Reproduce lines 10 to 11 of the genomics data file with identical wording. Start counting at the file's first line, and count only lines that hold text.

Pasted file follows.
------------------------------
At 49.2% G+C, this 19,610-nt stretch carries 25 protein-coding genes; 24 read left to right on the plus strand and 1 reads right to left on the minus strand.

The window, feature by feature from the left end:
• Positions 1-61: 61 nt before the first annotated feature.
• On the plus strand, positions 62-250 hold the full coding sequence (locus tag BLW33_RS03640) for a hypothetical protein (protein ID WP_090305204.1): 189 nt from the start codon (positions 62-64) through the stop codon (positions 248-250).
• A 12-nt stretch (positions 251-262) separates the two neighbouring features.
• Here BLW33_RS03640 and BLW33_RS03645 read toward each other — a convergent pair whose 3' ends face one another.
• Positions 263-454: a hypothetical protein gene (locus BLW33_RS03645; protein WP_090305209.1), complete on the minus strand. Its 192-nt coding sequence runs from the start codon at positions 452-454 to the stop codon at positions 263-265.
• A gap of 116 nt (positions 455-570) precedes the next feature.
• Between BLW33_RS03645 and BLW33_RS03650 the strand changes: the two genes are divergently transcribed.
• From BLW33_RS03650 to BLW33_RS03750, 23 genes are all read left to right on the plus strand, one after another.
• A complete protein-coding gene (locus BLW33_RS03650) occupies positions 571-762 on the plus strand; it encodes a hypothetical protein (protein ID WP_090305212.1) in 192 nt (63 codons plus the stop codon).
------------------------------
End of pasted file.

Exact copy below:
• From BLW33_RS03650 to BLW33_RS03750, 23 genes are all read left to right on the plus strand, one after another.
• A complete protein-coding gene (locus BLW33_RS03650) occupies positions 571-762 on the plus strand; it encodes a hypothetical protein (protein ID WP_090305212.1) in 192 nt (63 codons plus the stop codon).